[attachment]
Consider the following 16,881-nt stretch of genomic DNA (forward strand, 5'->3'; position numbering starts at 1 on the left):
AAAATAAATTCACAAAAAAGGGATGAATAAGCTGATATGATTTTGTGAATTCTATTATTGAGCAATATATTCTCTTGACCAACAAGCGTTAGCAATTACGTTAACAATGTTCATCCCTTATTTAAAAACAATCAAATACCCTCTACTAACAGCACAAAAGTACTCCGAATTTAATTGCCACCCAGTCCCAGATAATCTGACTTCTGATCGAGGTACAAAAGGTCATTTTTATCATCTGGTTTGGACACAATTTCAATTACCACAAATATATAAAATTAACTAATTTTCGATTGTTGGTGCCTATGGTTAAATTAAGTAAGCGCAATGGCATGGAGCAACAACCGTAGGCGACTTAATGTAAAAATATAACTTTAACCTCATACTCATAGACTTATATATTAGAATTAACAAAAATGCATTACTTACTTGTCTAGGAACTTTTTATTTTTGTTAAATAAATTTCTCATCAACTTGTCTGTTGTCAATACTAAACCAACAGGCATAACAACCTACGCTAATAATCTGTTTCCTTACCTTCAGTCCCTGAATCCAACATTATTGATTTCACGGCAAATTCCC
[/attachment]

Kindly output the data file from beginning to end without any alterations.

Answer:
Consider the following 16,881-nt stretch of genomic DNA (forward strand, 5'->3'; position numbering starts at 1 on the left):
AAAATAAATTCACAAAAAAGGGATGAATAAGCTGATATGATTTTGTGAATTCTATTATTGAGCAATATATTCTCTTGACCAACAAGCGTTAGCAATTACGTTAACAATGTTCATCCCTTATTTAAAAACAATCAAATACCCTCTACTAACAGCACAAAAGTACTCCGAATTTAATTGCCACCCAGTCCCAGATAATCTGACTTCTGATCGAGGTACAAAAGGTCATTTTTATCATCTGGTTTGGACACAATTTCAATTACCACAAATATATAAAATTAACTAATTTTCGATTGTTGGTGCCTATGGTTAAATTAAGTAAGCGCAATGGCATGGAGCAACAACCGTAGGCGACTTAATGTAAAAATATAACTTTAACCTCATACTCATAGACTTATATATTAGAATTAACAAAAATGCATTACTTACTTGTCTAGGAACTTTTTATTTTTGTTAAATAAATTTCTCATCAACTTGTCTGTTGTCAATACTAAACCAACAGGCATAACAACCTACGCTAATAATCTGTTTCCTTACCTTCAGTCCCTGAATCCAACATTATTGATTTCACGGCAAATTCCC